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How good a keeper is Peter Cech, Chelsea’s man between the sticks? From the department of generally useless statistics, it was reported last week that he has made more stops than any other Champions League keeper this season, 32. The figure tells us little of the quality of the saves or the attempts on goal that led to them. Still, that Cech stop from a second half Barca header - hard and down to his far right - in the Champions League was one of the finest any of us have seen. He may not be invulnerable. My colleague Simon Kuper went to see him play for Rennes shortly before he moved to Chelsea and, on the night, put him at fault for two goals.
* We are getting too engrossed with statistics. It’s all very well with cricket, but we don’t need it in football. It all goes back to that day in early 1965 when Dave Sexton first walked into the Leyton Orient dressing room and, after each Saturday’s game, drew everyone’s attention not only to who had scored, but also to the player who had made the “assist”. It was revolutionary at the time.
* It’s good to see Besty’s in the blogosphere. George has joined the call for a united Ireland football team, a subject discussed in ‘Keeper’s blog! last week and recalling the position long advanced by George’s Northern Ireland compatriot, Derek Dougan. But as pointed out by the BBC’s Today Programme, George wants it quick: “in his lifetime“, he says.
* A small tribute here to my friend Jeff McLister, who will be remembered by many visitors to the Mediterranean in the 1980s as the proprietor of “Besty’s” bar on the Costa del Sol. At the age of only 50, Jeff was recently killed off Erris Head on the west coast of Ireland. He was brought up messing around in boats in Antrim and was a skilled yachtsman who’d sailed in and completed the Fastnet race. While in the process of moving his boat from Sligo to the south coast of England last month, he was swept overboard in a storm, probably by the boom which may well have killed him before he hit the water. Thankfully he seems not to have drowned. The funeral service was held in the church, the congregation overflowing at the doors, that overlooks the harbour of Mullaghmore.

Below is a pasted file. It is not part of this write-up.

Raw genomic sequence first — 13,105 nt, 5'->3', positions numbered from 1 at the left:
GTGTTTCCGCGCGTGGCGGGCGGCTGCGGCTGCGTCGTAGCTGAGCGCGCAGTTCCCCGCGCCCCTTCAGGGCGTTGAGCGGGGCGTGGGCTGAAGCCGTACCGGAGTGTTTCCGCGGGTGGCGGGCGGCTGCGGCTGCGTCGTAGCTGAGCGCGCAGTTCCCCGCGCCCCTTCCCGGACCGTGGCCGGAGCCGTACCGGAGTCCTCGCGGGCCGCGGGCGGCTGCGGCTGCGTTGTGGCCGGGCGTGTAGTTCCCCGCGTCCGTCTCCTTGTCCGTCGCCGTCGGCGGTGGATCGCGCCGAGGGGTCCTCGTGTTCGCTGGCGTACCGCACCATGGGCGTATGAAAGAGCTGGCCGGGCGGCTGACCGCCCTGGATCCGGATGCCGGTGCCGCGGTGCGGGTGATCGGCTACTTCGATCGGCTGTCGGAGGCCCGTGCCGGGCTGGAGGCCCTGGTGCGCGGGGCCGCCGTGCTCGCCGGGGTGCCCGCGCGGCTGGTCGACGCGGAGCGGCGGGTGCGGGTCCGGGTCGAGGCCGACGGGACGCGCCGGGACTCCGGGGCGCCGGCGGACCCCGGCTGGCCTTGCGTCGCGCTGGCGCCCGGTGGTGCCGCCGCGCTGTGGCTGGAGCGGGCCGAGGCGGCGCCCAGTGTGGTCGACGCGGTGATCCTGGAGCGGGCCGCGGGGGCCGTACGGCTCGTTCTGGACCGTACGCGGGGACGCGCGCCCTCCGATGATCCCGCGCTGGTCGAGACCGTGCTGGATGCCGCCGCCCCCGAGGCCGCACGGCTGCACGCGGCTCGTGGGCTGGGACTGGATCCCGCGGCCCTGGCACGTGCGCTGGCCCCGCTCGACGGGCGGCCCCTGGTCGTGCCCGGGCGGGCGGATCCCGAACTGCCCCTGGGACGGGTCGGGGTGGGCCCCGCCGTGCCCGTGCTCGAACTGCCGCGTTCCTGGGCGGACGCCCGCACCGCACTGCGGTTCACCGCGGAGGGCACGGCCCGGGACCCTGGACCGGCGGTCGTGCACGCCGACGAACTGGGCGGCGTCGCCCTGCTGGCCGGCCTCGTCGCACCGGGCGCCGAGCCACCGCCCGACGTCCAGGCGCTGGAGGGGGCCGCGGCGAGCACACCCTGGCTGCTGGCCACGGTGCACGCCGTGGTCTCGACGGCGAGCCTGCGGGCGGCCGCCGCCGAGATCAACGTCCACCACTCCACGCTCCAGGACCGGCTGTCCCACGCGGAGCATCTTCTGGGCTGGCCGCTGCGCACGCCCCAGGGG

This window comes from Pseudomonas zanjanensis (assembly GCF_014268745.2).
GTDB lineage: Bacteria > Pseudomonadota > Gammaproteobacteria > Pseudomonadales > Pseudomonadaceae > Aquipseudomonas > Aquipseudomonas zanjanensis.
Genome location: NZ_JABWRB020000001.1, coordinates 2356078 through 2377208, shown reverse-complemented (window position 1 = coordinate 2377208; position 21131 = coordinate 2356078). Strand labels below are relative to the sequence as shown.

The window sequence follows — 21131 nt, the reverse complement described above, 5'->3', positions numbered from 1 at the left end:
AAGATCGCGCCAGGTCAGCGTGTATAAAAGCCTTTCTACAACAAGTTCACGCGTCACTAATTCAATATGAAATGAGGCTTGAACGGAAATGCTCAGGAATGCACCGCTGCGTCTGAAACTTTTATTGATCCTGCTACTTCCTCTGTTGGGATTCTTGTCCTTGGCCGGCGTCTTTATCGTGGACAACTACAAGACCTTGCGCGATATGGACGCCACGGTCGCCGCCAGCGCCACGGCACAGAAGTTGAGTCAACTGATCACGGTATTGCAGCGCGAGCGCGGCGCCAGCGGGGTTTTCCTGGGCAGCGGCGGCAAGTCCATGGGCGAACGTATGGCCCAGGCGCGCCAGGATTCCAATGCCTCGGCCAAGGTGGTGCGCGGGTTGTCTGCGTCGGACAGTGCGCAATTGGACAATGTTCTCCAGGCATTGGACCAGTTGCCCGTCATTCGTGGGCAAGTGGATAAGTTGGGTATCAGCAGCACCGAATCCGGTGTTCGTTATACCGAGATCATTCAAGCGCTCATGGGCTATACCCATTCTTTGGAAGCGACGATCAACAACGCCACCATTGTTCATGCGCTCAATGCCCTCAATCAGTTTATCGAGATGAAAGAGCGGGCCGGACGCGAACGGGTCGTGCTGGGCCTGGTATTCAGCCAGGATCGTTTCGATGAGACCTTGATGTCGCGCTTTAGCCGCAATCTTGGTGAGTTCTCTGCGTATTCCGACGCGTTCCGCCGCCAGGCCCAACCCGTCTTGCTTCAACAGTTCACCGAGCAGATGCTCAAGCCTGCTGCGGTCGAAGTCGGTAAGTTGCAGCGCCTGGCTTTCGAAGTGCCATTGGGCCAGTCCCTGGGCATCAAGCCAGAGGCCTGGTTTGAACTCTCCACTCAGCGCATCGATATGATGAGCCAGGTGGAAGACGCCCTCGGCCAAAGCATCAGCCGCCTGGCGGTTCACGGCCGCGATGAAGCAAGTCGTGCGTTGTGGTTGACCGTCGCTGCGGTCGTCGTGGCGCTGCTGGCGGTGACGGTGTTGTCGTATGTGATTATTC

* “As for next year’s [6 Nations] tournament,” says my colleague in these offices, Mike Neill, after last week’s Irish defeat by Wales, “if there is a bookie willing to give you odds on Ireland being beaten by everyone but the Italians, I’d take them…Years of rebuilding is the name of the game”.
* Did anyone catch that instant in the game when O’Gara, having been whistled up by the ref for an infringement, suddenly blurted out “but we talked about this before”? Was this a kind of “Mourinho on Frisk” moment, only in rugby it’s perfectly acceptable? I had no idea that you could get together with the ref and discuss what tactic you might be trying on in the game, and in the hope that he might interpret the rules favourably.
* Red Alert for Manchester United fans. What with profits down by half, Malcolm Glazer in Tampa might put in another bid. In the end it could all depend on a tenuous Scottish judgement, I’m told, that presently enables the board to consider “stakeholder” rather than “shareholder value” as the criterion by which bids are judged. ”Stakeholders” might just care about such sentimental nonsense as the memory of Duncan Edwards, the club that rose from the flames of Munich, and football itself.
* Jack Straw is surely in trouble after his recent suggestion that, with both the FA Cup semi-finals and an election looming, Tony Blair was just a “fair weather” Newcastle supporter. Not what we were encouraged to believe before the ‘97 polls, viz Tony’s quite impressive bout of head tennis with Kevin Keegan. As for the foreign ex-home secretary’s passion for Blackburn Rovers, “it’s a life sentence” he intones dutifully. If it weren’t for the way he rattles off details of Rovers’ history like a well-memorised barrister’s brief, you could almost believe him. He’s from Loughton.
* Forty years ago last weekend on a mudheap in that reach of Essex, I played my last game for Leyton Orient juniors; 4-2 we lost in the Winchester Cup to a non-league team called New Ward. Great ignominy back at Brisbane Road, though I don’t recall the word being used. Big things were expected, given we’d beaten East End rivals West Ham comfortably at Chadwell Heath in the previous round. The referee had clearly been spoken to by the Loughton side. He gave one of their goals when the ball stuck in a puddle without crossing the goalline. Admittedly it had gone through my legs on its way there. A draw would have got us back to home turf at the London Transport ground, near the Crooked Billet, Walthamstow. But two goals were my fault, and the difference, and I never went on to Cech-like things.
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